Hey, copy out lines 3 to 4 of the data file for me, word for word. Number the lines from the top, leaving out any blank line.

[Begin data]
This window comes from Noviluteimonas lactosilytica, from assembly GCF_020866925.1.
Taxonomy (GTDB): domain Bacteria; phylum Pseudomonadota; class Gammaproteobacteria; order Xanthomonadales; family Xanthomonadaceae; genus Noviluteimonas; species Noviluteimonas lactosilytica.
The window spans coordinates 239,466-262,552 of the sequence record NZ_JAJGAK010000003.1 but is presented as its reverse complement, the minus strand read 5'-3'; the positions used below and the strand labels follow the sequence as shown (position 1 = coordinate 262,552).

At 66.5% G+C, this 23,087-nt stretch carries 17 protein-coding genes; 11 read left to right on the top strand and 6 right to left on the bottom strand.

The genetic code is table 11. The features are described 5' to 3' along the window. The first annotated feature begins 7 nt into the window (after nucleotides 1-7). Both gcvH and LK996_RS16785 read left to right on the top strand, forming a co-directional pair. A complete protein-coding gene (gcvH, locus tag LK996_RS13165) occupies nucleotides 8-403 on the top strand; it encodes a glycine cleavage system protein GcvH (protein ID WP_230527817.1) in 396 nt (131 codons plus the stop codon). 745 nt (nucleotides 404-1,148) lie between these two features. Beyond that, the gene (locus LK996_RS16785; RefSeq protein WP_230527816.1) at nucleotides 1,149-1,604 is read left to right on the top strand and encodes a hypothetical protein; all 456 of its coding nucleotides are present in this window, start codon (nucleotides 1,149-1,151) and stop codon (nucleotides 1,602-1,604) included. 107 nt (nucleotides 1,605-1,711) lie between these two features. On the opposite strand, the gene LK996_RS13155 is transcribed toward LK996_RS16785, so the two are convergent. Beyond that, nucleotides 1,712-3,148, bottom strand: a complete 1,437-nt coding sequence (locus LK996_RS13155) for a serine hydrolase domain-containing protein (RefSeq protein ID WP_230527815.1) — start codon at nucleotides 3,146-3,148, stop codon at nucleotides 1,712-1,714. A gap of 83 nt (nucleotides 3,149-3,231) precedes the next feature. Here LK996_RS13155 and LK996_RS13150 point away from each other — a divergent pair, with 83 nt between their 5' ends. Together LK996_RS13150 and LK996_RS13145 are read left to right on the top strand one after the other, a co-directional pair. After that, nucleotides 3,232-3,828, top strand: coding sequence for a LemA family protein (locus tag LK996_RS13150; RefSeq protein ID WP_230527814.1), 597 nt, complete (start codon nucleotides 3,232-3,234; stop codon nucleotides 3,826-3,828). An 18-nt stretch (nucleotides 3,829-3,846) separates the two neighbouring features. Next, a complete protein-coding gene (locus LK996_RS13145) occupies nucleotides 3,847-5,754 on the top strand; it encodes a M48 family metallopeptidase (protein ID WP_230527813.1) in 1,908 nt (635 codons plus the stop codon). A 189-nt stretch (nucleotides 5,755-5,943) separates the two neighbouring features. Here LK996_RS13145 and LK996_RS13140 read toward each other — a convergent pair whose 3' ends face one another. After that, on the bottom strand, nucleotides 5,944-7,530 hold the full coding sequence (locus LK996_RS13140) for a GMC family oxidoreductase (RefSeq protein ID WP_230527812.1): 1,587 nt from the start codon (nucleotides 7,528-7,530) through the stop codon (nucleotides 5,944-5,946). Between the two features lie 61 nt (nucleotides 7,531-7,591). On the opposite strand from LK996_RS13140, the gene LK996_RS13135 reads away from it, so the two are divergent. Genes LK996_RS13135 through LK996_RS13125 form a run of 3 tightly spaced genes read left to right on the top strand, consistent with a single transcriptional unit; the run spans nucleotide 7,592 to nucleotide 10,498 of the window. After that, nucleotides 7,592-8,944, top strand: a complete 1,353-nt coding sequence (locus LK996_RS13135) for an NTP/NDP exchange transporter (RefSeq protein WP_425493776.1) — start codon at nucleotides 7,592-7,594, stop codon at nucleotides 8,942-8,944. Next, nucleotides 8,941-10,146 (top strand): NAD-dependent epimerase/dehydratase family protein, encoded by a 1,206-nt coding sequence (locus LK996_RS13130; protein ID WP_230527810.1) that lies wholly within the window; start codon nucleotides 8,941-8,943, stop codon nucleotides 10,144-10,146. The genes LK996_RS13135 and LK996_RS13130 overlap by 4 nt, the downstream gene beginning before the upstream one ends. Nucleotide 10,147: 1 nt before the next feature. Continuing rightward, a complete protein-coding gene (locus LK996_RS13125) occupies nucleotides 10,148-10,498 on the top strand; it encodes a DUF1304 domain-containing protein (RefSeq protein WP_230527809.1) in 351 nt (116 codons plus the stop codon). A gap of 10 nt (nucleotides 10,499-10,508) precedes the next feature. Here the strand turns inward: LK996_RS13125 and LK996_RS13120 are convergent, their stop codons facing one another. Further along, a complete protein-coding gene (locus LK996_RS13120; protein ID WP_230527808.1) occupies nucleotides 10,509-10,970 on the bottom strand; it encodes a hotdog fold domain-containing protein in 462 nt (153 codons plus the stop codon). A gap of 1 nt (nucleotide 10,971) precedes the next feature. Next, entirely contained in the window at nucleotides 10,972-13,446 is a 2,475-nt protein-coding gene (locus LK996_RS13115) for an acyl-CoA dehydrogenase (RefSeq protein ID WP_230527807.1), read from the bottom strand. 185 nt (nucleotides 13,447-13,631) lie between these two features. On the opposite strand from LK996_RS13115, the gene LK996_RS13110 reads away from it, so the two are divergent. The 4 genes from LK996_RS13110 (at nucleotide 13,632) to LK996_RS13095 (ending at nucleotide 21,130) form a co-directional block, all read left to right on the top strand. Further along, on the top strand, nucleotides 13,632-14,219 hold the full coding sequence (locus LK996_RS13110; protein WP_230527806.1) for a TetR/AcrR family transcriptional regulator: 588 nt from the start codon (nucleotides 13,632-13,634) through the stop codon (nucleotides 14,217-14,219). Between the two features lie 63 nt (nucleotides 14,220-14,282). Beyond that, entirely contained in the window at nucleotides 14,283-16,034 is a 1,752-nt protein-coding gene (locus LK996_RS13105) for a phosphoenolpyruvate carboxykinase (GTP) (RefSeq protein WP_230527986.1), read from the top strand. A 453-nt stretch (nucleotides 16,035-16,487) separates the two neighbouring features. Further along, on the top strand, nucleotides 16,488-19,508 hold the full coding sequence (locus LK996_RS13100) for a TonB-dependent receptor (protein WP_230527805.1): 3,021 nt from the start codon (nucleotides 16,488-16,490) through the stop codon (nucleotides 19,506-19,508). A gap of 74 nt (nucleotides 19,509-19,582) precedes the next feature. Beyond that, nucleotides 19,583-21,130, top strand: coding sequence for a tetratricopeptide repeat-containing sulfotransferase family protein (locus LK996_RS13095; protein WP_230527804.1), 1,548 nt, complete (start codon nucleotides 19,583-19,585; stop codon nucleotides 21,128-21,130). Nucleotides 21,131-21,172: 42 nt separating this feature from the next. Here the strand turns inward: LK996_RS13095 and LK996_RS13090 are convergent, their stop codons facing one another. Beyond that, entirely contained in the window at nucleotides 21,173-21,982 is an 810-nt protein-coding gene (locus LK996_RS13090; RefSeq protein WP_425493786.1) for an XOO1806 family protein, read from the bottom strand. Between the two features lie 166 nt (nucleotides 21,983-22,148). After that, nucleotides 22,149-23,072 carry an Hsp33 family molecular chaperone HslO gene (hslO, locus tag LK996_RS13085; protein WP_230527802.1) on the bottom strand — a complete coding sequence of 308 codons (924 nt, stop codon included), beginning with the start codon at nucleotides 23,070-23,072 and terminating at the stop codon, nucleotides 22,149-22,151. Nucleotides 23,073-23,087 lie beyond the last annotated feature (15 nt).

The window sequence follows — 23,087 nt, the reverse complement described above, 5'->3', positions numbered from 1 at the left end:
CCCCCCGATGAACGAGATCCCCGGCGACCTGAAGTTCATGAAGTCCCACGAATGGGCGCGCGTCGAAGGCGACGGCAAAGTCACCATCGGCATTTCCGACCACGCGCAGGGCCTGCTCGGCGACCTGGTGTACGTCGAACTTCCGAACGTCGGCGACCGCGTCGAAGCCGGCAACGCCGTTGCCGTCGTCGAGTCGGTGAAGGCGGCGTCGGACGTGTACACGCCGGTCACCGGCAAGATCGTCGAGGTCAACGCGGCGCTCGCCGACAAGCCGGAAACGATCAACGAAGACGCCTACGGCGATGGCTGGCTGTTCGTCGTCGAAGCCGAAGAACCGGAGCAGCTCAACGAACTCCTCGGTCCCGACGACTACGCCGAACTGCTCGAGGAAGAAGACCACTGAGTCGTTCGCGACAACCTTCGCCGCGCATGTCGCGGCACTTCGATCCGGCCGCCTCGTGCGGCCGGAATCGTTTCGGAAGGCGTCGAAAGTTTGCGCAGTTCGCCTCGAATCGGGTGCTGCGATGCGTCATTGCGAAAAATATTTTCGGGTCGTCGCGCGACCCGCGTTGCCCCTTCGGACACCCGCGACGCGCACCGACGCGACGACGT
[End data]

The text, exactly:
The window spans coordinates 239,466-262,552 of the sequence record NZ_JAJGAK010000003.1 but is presented as its reverse complement, the minus strand read 5'-3'; the positions used below and the strand labels follow the sequence as shown (position 1 = coordinate 262,552).

At 66.5% G+C, this 23,087-nt stretch carries 17 protein-coding genes; 11 read left to right on the top strand and 6 right to left on the bottom strand.